Colouring eggs for Easter or Persian New Year proved so much fun for our little multicultural family this year, particularly during lockdown. You can find out more about how to colour eggs in this post.
I was having a conversation with H the other day about how my grandma used to colour eggs for Easter. We discovered that his mamam bozorg (gran) was also colouring eggs the same way for Persian New Year. Persians have been decorating eggs for more than 4,000 years!
As a child growing up in the UK, I remember my gran boiling eggs with onion skins on the stove. She’d tie the onion skin around the eggs with string first. Then she would fill the pot up with water, add half a cup of vinegar and pop them in. The smell of them cooking was something else! I can’t remember how long she left them on the stove. However once she unwrapped them, the egg shells had a lovely marbled effect.
This year, I bought C some ceramic eggs from Tesco to paint for Nowruz and Easter which he loved. The four eggs came packaged in a cute little egg box too which was a nice touch. They also came with three brightly coloured paints and a sheet of ideas to get little C started.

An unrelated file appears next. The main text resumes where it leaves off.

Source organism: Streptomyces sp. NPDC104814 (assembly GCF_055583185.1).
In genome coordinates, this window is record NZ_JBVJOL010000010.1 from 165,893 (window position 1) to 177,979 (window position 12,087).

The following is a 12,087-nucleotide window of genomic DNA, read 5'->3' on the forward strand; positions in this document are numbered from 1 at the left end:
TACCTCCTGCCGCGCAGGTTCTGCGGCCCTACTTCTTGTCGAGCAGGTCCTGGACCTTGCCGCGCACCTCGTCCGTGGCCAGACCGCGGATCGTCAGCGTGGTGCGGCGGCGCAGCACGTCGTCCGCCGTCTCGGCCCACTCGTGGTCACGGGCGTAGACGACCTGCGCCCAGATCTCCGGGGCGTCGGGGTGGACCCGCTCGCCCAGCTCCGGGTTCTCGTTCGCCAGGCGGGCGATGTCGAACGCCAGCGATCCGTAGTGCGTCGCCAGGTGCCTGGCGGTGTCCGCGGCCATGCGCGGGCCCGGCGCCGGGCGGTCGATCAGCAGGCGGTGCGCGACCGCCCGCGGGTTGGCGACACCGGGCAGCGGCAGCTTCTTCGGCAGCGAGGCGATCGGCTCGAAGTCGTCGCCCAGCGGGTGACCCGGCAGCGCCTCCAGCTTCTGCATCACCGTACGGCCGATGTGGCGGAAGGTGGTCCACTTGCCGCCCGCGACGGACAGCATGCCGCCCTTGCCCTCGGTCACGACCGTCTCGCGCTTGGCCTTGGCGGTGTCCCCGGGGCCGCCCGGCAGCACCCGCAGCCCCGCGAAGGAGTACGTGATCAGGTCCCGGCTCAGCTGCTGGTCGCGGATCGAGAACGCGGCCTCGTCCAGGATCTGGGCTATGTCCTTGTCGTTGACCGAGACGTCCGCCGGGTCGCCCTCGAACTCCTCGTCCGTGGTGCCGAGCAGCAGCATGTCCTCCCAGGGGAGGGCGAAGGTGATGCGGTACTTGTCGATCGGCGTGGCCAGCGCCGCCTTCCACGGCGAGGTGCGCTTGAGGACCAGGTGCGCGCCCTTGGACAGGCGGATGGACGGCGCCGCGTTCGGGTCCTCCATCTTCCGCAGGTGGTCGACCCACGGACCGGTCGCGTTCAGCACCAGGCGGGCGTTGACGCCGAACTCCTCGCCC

Before we decorated the eggs, little C and I took some inspiration from some ancient Persian art. Persian art has one of the most interesting heritages across the world and artists worked in both gold and silver! Many Persian designs use geometric patterns with motifs derived from plants.
We were using basic tools for this job. Our washable Crayola paints (£4) were just perfect. I was astonished at how many colours we had at our disposal. There were 18 shades to choose from and they came with a good sturdy brush too.
Little C painted his eggs in layers, one at a time. First the base coat, which was a bit tricky, because he was painting his fingers at the same time! As one egg dried, the next one was ready to paint again.
Once the base layers of the eggs were all dry, little C added some more colour. Adding Persian kings to the eggs was a little challenging for my pint-sized Picasso. So he stuck to swirling lines and dots. It was lovely to see he had a creative streak – and plenty of patience too.
He might not as skilled as some of the ancient Persian artists were. However little C did take his egg-painting very seriously. At least he has created something more authentic than a shop-bought chocolate egg this Easter.
Happy Easter / Nowruz and happy egg-painting folks!